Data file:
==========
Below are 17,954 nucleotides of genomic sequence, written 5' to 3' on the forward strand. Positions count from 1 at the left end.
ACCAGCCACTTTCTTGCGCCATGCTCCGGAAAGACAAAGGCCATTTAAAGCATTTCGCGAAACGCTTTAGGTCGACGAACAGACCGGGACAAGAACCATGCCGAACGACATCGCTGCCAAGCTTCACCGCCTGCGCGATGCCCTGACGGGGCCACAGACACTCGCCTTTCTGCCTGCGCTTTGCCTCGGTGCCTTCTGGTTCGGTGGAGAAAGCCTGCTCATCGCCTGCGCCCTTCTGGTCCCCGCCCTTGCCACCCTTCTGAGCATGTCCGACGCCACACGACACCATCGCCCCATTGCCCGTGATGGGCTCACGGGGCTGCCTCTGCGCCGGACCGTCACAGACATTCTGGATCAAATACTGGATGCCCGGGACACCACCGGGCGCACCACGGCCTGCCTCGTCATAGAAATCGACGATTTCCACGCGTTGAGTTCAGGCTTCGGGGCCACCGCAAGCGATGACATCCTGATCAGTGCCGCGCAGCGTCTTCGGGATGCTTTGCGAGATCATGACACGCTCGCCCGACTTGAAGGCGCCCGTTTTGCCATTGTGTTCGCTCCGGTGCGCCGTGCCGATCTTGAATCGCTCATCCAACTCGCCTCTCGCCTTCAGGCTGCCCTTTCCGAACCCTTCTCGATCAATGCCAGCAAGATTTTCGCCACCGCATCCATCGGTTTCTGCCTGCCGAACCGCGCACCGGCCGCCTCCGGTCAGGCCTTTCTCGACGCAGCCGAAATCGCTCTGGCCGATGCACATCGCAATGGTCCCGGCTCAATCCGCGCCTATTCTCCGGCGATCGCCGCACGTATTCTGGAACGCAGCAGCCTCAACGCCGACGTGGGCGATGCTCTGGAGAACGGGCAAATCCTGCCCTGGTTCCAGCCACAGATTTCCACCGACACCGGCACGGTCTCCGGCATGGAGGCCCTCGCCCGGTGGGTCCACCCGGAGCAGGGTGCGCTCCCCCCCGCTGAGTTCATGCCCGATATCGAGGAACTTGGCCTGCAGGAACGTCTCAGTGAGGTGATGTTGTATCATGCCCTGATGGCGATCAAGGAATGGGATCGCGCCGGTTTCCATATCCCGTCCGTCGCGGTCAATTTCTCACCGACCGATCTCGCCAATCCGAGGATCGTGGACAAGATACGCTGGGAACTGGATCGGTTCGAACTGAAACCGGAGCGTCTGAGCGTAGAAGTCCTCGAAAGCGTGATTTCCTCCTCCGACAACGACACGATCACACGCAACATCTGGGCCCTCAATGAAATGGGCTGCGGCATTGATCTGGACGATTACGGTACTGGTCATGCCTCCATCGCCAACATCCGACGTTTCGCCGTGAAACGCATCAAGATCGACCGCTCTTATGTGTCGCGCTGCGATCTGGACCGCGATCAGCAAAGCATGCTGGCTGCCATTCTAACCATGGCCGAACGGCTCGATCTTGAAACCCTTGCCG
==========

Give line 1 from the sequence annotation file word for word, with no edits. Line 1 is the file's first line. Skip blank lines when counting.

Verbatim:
Below are 17,954 nucleotides of genomic sequence, written 5' to 3' on the forward strand. Positions count from 1 at the left end.